The Society of Nuclear Medicine (SNM) has formally congratulated the Academy of Molecular Imaging (AMI), the American College of Radiology (ACR) and ACR Imaging Network (ACRIN) on the recent release of significant data from the National Oncologic PET Registry that dramatically illustrate the effectiveness of PET in the diagnosis of cancer.
The study, reported in an article published March 24 online in the Journal of Clinical Oncology, analyzed data from nearly 23,000 patients contributed by more than 1,200 facilities nationwide. It showed that clinicians changed the intended care of more than one in three cancer patients as the result of FDG-PET scan findings.
In response to this data, the NOPR has formally asked the Centers of Medicare & Medicaid Services (CMS) to reconsider the current National Coverage Decision on FDG-PET to end the data collection requirements for diagnosis, staging and restaging. CMS said it will review the data and issue their decision regarding reimbursement for PET scans covered only through the NOPR.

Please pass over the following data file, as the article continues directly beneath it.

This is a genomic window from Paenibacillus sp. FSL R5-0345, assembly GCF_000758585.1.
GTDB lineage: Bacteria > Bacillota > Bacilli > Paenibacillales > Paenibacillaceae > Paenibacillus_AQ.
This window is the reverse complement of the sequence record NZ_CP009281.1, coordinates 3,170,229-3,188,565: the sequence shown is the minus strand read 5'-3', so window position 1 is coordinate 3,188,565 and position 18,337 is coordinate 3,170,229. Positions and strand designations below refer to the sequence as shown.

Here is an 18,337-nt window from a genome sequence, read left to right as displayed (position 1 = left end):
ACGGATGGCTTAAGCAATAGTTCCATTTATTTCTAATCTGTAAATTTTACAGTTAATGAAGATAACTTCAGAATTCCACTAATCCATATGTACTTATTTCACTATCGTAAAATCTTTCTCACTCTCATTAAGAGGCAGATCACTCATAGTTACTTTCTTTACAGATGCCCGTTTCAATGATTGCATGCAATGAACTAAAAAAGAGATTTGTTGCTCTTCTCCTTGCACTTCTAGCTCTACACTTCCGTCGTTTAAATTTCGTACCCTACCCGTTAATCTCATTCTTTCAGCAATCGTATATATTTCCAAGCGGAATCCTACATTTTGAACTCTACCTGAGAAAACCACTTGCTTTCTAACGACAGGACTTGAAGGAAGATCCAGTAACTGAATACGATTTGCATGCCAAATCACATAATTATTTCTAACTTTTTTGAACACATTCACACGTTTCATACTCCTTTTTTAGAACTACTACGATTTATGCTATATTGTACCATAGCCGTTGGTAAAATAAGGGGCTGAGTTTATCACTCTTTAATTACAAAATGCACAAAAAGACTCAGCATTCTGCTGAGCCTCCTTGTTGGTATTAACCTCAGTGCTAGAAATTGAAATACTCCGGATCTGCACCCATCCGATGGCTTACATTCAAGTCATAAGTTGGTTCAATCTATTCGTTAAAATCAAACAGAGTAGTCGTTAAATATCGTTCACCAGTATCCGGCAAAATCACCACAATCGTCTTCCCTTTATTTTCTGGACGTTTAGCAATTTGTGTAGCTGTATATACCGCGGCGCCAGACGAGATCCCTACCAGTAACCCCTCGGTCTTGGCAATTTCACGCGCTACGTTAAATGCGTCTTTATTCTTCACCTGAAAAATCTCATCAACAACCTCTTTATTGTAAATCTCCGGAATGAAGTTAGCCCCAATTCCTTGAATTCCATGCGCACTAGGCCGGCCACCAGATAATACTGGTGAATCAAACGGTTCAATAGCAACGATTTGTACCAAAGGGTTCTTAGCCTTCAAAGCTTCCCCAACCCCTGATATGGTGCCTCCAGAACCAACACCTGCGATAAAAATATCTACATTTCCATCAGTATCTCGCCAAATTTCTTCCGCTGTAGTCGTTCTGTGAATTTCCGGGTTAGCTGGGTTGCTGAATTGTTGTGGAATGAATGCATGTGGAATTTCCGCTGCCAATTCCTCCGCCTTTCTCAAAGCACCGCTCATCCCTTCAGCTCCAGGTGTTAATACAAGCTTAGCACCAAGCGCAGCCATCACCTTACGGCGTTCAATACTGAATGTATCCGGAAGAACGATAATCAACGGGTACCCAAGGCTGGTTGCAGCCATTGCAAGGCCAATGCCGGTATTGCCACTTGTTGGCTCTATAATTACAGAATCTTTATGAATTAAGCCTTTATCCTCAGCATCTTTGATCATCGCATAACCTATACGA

The authors believe that "the data collected by NOPR fulfills an unmet need with its primary scientific aim of measuring the impact of PET on patient management in a manner that is minimally intrusive to care providers." They also state that "our findings are representative of Medicare patients for whom PET would be ordered if it were covered by CMS for the expanded indications."
The NOPR was developed in response to a proposal from CMSto expand coverage for FDG-PET to include cancers and indications not presently eligible for Medicare reimbursement, including cancers of the ovary, uterus, prostate, pancreas, stomach, kidney and bladder. Medicare reimbursement for these cancers was provided if the patient's referring physician and provider submitted data to NOPR to assess the impact of PET on cancer patient management, according to SNM.
For more information about the NOPR, please visit www.cancerpetregistry.org.